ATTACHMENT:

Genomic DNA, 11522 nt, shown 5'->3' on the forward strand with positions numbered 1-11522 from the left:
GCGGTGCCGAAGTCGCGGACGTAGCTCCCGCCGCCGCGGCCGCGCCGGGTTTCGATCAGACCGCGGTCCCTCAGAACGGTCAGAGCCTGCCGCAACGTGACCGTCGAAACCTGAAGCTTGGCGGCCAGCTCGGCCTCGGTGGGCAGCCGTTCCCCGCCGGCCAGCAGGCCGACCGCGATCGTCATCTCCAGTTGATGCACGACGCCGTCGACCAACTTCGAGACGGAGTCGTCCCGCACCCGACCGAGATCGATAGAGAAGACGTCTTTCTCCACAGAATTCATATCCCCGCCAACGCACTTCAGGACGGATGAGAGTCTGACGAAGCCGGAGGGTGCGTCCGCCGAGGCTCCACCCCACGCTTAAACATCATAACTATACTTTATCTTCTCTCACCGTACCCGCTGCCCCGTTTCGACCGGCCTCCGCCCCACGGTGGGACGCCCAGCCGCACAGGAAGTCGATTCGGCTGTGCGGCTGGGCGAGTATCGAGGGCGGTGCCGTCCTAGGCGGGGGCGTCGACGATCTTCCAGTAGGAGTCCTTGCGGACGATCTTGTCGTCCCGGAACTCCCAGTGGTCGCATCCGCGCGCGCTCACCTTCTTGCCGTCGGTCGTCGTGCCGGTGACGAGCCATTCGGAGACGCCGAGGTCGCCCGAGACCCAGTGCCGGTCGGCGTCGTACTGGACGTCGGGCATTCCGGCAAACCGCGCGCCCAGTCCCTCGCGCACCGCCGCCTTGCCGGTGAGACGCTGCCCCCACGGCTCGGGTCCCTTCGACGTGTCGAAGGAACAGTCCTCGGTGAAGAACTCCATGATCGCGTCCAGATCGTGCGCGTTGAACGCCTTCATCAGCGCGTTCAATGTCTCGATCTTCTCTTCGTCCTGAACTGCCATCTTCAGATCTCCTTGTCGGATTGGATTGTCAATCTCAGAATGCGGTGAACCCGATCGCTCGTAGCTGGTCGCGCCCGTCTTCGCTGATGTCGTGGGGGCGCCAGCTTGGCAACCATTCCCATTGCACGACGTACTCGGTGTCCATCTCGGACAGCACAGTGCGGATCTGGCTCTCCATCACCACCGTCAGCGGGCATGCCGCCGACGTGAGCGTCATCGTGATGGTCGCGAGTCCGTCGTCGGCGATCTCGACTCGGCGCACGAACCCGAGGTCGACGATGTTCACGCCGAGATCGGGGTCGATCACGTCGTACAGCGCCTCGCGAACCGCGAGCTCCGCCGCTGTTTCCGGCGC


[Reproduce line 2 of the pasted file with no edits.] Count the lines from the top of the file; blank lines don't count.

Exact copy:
GCGGTGCCGAAGTCGCGGACGTAGCTCCCGCCGCCGCGGCCGCGCCGGGTTTCGATCAGACCGCGGTCCCTCAGAACGGTCAGAGCCTGCCGCAACGTGACCGTCGAAACCTGAAGCTTGGCGGCCAGCTCGGCCTCGGTGGGCAGCCGTTCCCCGCCGGCCAGCAGGCCGACCGCGATCGTCATCTCCAGTTGATGCACGACGCCGTCGACCAACTTCGAGACGGAGTCGTCCCGCACCCGACCGAGATCGATAGAGAAGACGTCTTTCTCCACAGAATTCATATCCCCGCCAACGCACTTCAGGACGGATGAGAGTCTGACGAAGCCGGAGGGTGCGTCCGCCGAGGCTCCACCCCACGCTTAAACATCATAACTATACTTTATCTTCTCTCACCGTACCCGCTGCCCCGTTTCGACCGGCCTCCGCCCCACGGTGGGACGCCCAGCCGCACAGGAAGTCGATTCGGCTGTGCGGCTGGGCGAGTATCGAGGGCGGTGCCGTCCTAGGCGGGGGCGTCGACGATCTTCCAGTAGGAGTCCTTGCGGACGATCTTGTCGTCCCGGAACTCCCAGTGGTCGCATCCGCGCGCGCTCACCTTCTTGCCGTCGGTCGTCGTGCCGGTGACGAGCCATTCGGAGACGCCGAGGTCGCCCGAGACCCAGTGCCGGTCGGCGTCGTACTGGACGTCGGGCATTCCGGCAAACCGCGCGCCCAGTCCCTCGCGCACCGCCGCCTTGCCGGTGAGACGCTGCCCCCACGGCTCGGGTCCCTTCGACGTGTCGAAGGAACAGTCCTCGGTGAAGAACTCCATGATCGCGTCCAGATCGTGCGCGTTGAACGCCTTCATCAGCGCGTTCAATGTCTCGATCTTCTCTTCGTCCTGAACTGCCATCTTCAGATCTCCTTGTCGGATTGGATTGTCAATCTCAGAATGCGGTGAACCCGATCGCTCGTAGCTGGTCGCGCCCGTCTTCGCTGATGTCGTGGGGGCGCCAGCTTGGCAACCATTCCCATTGCACGACGTACTCGGTGTCCATCTCGGACAGCACAGTGCGGATCTGGCTCTCCATCACCACCGTCAGCGGGCATGCCGCCGACGTGAGCGTCATCGTGATGGTCGCGAGTCCGTCGTCGGCGATCTCGACTCGGCGCACGAACCCGAGGTCGACGATGTTCACGCCGAGATCGGGGTCGATCACGTCGTACAGCGCCTCGCGAACCGCGAGCTCCGCCGCTGTTTCCGGCGC